(Bloomberg) -- Royal Bank of Scotland Group Plc Chairman Howard Davies shrugged off the prospect of a Labour-led U.K. government re-nationalizing all of the state-backed lender as the chances of an election grow more likely.
Davies said in a Bloomberg Television interview that any Labour government led by Jeremy Corbyn would have other things on its mind, saying the nationalization of water utilities and railways seemed more probable.
“I think they are more interested in the railways and in water, where there is much more popular support for state ownership of some kind,” he said. “So I’m not particularly concerned about that.”
His comments mark a change of tone from his remarks back in May, when he said people were “starting to worry” about the prospect of a Labour government. “Corbyn does have a particular issue about RBS -- they’ve said at the moment that they won’t be buying RBS back, but they wouldn’t be selling any more either,” he said at that time.
More than a decade on from RBS’s 45.5 billion pound ($54.7 billion) state-funded rescue, the U.K. government remains the lender’s largest shareholder with a stake of about 62%. The ruling Conservative government has repeatedly pledged to cut the holding, but the process of selling the stock has been stalled as Brexit has dominated the British political scene.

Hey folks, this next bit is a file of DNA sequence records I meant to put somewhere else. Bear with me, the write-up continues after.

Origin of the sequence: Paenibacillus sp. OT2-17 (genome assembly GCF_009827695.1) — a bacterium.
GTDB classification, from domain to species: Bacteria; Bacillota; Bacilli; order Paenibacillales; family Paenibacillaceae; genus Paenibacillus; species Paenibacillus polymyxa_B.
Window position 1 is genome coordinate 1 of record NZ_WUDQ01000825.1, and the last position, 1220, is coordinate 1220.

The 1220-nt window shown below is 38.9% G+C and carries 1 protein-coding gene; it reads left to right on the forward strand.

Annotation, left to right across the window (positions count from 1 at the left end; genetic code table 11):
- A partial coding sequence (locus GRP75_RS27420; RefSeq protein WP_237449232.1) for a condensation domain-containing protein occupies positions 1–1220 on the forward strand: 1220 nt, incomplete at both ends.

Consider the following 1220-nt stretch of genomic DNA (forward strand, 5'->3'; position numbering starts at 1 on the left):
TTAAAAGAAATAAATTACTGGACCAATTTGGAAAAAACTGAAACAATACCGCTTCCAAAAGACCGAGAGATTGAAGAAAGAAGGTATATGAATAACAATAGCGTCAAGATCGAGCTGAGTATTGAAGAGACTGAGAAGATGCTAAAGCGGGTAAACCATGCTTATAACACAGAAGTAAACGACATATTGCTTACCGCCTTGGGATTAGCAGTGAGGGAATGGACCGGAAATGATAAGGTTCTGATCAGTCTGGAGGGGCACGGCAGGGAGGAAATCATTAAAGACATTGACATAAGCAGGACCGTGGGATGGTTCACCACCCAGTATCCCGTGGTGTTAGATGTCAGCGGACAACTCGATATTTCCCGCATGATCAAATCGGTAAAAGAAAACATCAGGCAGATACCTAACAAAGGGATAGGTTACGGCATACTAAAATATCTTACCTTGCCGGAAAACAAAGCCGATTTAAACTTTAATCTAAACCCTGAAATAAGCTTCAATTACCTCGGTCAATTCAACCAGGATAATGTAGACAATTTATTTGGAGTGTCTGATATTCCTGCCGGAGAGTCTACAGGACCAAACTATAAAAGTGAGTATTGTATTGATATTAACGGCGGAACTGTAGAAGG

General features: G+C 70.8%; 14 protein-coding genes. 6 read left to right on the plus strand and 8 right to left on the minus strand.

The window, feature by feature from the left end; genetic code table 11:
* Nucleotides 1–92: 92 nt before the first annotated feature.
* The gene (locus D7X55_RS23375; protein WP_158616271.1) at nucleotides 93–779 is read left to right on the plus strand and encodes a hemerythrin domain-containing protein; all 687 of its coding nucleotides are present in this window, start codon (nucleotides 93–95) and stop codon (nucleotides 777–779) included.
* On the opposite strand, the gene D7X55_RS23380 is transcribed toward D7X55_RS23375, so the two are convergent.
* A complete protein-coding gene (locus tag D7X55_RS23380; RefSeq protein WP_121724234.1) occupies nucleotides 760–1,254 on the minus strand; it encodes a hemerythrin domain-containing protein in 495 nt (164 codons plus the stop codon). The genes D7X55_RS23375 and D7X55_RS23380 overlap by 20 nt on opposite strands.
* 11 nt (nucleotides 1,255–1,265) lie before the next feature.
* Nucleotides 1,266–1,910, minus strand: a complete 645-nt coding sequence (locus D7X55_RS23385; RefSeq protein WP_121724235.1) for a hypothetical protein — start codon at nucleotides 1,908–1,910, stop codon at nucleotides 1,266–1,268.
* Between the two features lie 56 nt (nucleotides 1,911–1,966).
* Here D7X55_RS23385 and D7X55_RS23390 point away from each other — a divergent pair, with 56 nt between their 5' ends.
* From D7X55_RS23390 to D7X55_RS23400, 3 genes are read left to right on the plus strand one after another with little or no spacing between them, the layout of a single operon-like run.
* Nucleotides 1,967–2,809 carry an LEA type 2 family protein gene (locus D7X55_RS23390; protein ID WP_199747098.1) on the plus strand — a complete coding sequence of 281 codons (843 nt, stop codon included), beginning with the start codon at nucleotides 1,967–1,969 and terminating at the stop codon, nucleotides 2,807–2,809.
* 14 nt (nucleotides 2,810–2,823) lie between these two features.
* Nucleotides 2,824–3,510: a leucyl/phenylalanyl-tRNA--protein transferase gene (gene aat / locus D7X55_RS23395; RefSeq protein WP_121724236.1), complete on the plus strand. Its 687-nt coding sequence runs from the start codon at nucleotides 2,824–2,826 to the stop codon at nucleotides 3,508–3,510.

Fears about a no deal Brexit are increasing as the U.K. heads for its Oct. 31 deadline for leaving the European Union with Prime Minister Boris Johnson indicating he is committed to departing on that date, with or without a deal. Concerns were heightened last week as Johnson tried to outflank opponents by asking the Queen to suspend parliament for a month from Sept. 12.
Shares in RBS are down about 7% since the start of the year, and speaking Tuesday Davies said U.K. bank stocks were “unloved” by investors. “At the moment you can see that U.K. financial stocks, and this is insurers as well as banks, are unloved by the market would be a polite way of putting it, or uninvestable is another thing people have said to me.”
Looking at the wider U.K. economy, Davies warned that trouble could be on the way. “We are not seeing a large number of loan impairments. We’re not seeing a lot of bankruptcies. We are seeing a decline in consumer confidence and consumer spending is now pretty flat.”
“I do think that if things carry on as they are, we will probably see a downturn in the U.K. economy in the next six months or so -- how serious I don’t know.”
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